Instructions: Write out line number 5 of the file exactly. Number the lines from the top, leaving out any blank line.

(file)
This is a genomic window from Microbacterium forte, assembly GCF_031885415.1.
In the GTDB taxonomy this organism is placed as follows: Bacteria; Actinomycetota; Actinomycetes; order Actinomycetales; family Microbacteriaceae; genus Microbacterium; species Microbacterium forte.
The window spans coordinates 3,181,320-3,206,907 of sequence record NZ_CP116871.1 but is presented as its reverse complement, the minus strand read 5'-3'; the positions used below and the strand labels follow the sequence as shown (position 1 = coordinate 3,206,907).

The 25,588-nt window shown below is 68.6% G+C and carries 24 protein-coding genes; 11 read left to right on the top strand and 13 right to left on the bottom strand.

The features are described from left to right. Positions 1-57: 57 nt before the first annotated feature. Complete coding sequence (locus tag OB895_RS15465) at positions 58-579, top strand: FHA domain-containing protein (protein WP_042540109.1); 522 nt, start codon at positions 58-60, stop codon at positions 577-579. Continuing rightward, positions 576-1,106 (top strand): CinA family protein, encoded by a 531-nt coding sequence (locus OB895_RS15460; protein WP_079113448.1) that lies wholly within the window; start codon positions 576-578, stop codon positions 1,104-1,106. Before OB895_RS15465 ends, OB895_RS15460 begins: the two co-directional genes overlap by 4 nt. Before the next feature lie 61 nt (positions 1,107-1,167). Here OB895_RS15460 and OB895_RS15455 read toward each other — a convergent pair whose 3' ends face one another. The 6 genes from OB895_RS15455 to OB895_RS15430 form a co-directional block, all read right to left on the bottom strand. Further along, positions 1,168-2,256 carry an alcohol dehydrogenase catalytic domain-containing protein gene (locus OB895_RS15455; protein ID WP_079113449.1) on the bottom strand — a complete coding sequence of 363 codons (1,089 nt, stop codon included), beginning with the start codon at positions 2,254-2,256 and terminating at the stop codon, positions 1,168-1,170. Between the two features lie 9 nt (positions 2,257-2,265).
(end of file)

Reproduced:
The features are described from left to right. Positions 1-57: 57 nt before the first annotated feature. Complete coding sequence (locus tag OB895_RS15465) at positions 58-579, top strand: FHA domain-containing protein (protein WP_042540109.1); 522 nt, start codon at positions 58-60, stop codon at positions 577-579. Continuing rightward, positions 576-1,106 (top strand): CinA family protein, encoded by a 531-nt coding sequence (locus OB895_RS15460; protein WP_079113448.1) that lies wholly within the window; start codon positions 576-578, stop codon positions 1,104-1,106. Before OB895_RS15465 ends, OB895_RS15460 begins: the two co-directional genes overlap by 4 nt. Before the next feature lie 61 nt (positions 1,107-1,167). Here OB895_RS15460 and OB895_RS15455 read toward each other — a convergent pair whose 3' ends face one another. The 6 genes from OB895_RS15455 to OB895_RS15430 form a co-directional block, all read right to left on the bottom strand. Further along, positions 1,168-2,256 carry an alcohol dehydrogenase catalytic domain-containing protein gene (locus OB895_RS15455; protein ID WP_079113449.1) on the bottom strand — a complete coding sequence of 363 codons (1,089 nt, stop codon included), beginning with the start codon at positions 2,254-2,256 and terminating at the stop codon, positions 1,168-1,170. Between the two features lie 9 nt (positions 2,257-2,265).